I also learned that capacity typically can’t be determined by a single cognitive test. A social worker at my parents’ clinic told me that geriatric nurses and physicians (like the ones on my mom’s medical team) assess the patient’s mental and physical state every time they meet. At the appointments I attended (and there were a lot in the past year), Mom’s doctor asked questions that seemed aimed at assessing her ability to consent to treatment. In terms of her decision to do VSED, he asked questions that highlighted her levels of understanding of what VSED was, her appreciation of the consequences of doing VSED, her reasons for wanting to hasten her own death, and her ability to consistently express the same choice, month in and month out.
He chose this method of assessment, he explained to me during one of these appointments, because Mom and Dad had told him at their first appointment nearly five years earlier that the cognitive tests made Mom feel worse about herself and her condition. She was aware of her decline; quantifying and documenting exactly what she was losing felt cruel to her, especially since there is no cure for dementia.
In my opinion, she was lucky that her doctor respected her choice in that regard, too.
When I asked him at one of her final appointments if he thought Mom should have a mental exam (as the concerned family member had suggested), he said he could give her one, but while it would show where she was at in terms of the specific data the test checked for, it wouldn’t give a full picture of her capacity to choose and carry out VSED.
“I’ve known your end-of-life wishes for a while, Jane,” he said, smiling at her. “You’ve been very clear, and it’s all in writing. Unless your wishes have changed?”
“No,” she said, smiling back at him, her tone as firm as ever. “This is the best decision for me and for my family, and I think it’s time to get the show on the road.”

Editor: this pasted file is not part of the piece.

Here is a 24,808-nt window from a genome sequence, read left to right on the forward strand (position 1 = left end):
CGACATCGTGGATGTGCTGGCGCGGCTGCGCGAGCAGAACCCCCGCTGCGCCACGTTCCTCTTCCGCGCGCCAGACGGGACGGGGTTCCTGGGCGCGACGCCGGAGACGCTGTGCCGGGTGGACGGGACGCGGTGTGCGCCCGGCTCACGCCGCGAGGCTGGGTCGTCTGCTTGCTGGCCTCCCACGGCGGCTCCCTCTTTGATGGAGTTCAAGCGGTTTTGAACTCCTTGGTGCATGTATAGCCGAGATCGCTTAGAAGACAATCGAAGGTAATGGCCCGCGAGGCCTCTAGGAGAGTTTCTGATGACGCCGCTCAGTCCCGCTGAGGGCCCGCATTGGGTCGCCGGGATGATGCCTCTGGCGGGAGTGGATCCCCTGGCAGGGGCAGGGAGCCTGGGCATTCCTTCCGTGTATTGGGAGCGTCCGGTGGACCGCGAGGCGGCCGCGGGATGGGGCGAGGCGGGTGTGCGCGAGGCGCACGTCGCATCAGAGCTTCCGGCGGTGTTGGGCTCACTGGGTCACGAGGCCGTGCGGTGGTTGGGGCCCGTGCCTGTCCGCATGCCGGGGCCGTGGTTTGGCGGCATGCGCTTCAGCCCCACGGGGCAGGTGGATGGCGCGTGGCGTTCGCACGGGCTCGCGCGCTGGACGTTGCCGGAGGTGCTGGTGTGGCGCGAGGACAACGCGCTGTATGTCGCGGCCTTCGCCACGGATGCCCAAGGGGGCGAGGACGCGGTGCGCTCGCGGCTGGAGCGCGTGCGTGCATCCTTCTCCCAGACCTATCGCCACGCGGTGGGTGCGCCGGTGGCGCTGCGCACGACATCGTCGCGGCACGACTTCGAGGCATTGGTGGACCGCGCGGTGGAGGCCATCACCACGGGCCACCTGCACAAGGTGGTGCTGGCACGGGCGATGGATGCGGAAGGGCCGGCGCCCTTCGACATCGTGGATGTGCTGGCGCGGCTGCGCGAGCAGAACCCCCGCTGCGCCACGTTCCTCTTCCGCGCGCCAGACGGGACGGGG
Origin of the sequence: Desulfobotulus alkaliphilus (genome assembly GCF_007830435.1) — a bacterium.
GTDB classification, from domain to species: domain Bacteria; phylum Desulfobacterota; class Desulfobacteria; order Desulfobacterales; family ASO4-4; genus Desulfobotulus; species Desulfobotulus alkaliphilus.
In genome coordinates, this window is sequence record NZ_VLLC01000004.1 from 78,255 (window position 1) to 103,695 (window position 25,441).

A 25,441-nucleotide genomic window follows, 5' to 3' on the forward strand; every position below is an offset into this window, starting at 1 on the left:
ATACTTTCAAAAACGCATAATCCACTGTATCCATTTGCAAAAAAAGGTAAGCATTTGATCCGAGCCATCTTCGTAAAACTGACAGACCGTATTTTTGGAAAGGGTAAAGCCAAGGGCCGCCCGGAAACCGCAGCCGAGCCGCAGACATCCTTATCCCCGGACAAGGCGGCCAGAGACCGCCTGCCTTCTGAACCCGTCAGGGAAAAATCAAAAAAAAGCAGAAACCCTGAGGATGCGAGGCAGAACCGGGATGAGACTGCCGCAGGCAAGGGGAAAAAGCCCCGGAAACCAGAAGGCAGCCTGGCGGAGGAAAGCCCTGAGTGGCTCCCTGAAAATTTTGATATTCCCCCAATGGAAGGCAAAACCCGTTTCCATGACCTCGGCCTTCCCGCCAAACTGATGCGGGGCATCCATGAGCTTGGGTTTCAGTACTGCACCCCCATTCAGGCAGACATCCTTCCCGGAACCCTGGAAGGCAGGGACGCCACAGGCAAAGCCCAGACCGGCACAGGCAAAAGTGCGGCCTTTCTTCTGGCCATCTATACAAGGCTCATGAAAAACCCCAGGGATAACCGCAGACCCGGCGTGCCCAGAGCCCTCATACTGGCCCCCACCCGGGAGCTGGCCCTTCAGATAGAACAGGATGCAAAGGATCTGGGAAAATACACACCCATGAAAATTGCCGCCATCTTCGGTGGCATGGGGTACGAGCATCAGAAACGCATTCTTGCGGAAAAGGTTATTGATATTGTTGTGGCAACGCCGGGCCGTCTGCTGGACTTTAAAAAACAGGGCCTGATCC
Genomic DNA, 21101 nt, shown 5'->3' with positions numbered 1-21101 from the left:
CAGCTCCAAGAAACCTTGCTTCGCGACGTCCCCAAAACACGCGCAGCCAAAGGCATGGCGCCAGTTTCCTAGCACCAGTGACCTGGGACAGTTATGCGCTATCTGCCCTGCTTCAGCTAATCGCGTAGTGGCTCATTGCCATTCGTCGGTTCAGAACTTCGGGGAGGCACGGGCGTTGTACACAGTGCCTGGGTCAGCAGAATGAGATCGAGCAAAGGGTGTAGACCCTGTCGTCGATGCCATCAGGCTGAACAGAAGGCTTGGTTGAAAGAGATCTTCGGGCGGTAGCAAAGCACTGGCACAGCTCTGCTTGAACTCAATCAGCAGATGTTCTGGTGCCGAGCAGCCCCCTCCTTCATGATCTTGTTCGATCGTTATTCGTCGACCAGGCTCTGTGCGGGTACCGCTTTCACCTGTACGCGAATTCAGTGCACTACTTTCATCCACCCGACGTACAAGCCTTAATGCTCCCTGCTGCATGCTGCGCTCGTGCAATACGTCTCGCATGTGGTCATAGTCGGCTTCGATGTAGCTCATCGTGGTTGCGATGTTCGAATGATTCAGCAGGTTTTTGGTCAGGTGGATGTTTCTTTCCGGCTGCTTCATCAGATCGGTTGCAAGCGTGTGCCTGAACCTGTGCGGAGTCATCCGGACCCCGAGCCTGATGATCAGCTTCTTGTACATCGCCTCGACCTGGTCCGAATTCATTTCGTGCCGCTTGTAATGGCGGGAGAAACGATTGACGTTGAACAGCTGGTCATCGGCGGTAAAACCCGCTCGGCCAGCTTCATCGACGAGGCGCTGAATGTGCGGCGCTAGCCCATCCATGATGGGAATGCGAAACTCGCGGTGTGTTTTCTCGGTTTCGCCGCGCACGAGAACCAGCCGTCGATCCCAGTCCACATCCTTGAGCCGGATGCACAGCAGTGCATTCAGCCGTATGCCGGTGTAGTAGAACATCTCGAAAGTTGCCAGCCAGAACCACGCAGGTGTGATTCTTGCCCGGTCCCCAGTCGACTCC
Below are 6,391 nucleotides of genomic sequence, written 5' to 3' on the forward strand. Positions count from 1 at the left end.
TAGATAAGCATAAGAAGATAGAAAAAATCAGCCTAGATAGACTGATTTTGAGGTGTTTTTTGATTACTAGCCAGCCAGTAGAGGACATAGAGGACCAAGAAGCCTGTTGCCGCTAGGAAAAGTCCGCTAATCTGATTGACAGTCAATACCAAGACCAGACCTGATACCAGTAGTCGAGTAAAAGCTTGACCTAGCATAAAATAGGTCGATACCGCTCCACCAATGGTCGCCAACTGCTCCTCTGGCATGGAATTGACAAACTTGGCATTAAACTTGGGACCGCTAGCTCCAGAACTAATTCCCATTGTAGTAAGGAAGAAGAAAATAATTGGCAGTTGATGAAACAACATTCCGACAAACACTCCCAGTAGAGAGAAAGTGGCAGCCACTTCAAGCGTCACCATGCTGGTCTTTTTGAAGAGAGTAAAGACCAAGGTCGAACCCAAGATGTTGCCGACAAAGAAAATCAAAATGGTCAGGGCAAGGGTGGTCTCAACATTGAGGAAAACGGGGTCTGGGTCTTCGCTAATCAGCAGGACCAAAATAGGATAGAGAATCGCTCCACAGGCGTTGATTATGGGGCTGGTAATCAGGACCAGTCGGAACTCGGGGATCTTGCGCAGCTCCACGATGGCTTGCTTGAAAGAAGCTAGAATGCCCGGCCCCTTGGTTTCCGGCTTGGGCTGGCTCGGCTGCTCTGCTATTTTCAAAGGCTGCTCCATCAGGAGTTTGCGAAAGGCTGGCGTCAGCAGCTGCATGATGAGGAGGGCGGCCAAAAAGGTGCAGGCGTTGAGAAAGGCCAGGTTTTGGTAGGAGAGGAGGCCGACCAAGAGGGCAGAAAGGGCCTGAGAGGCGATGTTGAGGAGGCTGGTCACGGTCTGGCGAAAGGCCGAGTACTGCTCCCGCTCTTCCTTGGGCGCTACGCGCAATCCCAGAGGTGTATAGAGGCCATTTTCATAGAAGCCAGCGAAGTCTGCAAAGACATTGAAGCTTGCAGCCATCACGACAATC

As my mother said a few weeks before she started VSED, “I’m committed to the process because I don’t want to be committed.” Also, “A nursing home is a fine place to visit; I just wouldn’t want to live in one.” Even dementia couldn’t rob her of her sense of humor. Although, given enough time, it definitely would have.
But because of her strength in the face of Alzheimer’s, she won’t have to end her life “angry and sedated” (her words) in a memory care unit. Because of her grace, we who love her won’t have to watch her suffer any additional loss of self and dignity. We won’t have to watch her continue to waste away from the inside out, losing her memories of herself, her husband, her children, her grandchildren, her sisters and their children and grandchildren. With the strength of her physical body and her lack of other health issues, her doctor estimated she could have lived another decade, possibly longer. Maybe pneumonia or another illness would have ended her life before she reached the end stages of Alzheimer’s disease, but there was no way to accurately predict how long she might have suffered.
“Are you aware of your dementia?” I asked her the day she started VSED.
“All the time,” she said, her voice serious. “I’m always aware of the pieces of myself I’m losing.”
We didn’t want her to go any more than she wanted to leave us, but she was ready to go because after multiple years of Alzheimer’s disease, she couldn’t drive, couldn’t work in her garden without assistance, couldn’t read a novel, couldn’t write anything longer than a page, couldn’t cook a meal without help, couldn’t hike in the mountains. As she said herself, VSED isn’t for everyone. It might not even be the right path for most people. But it was the right choice for her, and she was willing to fight to make sure her wishes were honored.
Our local hospice nursing manager made the point that Mom didn’t choose a debilitating terminal illness; she simply chose how and when she would die from it. Maybe because she had that autonomy and the support of most of her family and friends—as well as a whole bevy of strangers—when the time came, her death was beautiful.